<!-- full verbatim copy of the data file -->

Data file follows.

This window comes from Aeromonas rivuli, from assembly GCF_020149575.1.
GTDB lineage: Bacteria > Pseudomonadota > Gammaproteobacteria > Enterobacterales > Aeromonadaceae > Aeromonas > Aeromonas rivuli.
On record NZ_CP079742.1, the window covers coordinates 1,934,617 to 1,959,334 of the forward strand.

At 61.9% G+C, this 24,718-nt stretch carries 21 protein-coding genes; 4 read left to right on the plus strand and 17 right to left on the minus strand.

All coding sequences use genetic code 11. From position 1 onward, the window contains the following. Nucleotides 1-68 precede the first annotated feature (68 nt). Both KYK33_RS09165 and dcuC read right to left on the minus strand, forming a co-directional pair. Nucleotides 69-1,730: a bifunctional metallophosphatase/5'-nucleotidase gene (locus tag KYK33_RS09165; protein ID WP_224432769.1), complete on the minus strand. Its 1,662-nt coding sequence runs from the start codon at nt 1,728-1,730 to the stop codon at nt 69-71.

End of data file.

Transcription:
This window comes from Aeromonas rivuli, from assembly GCF_020149575.1.
GTDB lineage: Bacteria > Pseudomonadota > Gammaproteobacteria > Enterobacterales > Aeromonadaceae > Aeromonas > Aeromonas rivuli.
On record NZ_CP079742.1, the window covers coordinates 1,934,617 to 1,959,334 of the forward strand.

At 61.9% G+C, this 24,718-nt stretch carries 21 protein-coding genes; 4 read left to right on the plus strand and 17 right to left on the minus strand.

All coding sequences use genetic code 11. From position 1 onward, the window contains the following. Nucleotides 1-68 precede the first annotated feature (68 nt). Both KYK33_RS09165 and dcuC read right to left on the minus strand, forming a co-directional pair. Nucleotides 69-1,730: a bifunctional metallophosphatase/5'-nucleotidase gene (locus tag KYK33_RS09165; protein ID WP_224432769.1), complete on the minus strand. Its 1,662-nt coding sequence runs from the start codon at nt 1,728-1,730 to the stop codon at nt 69-71.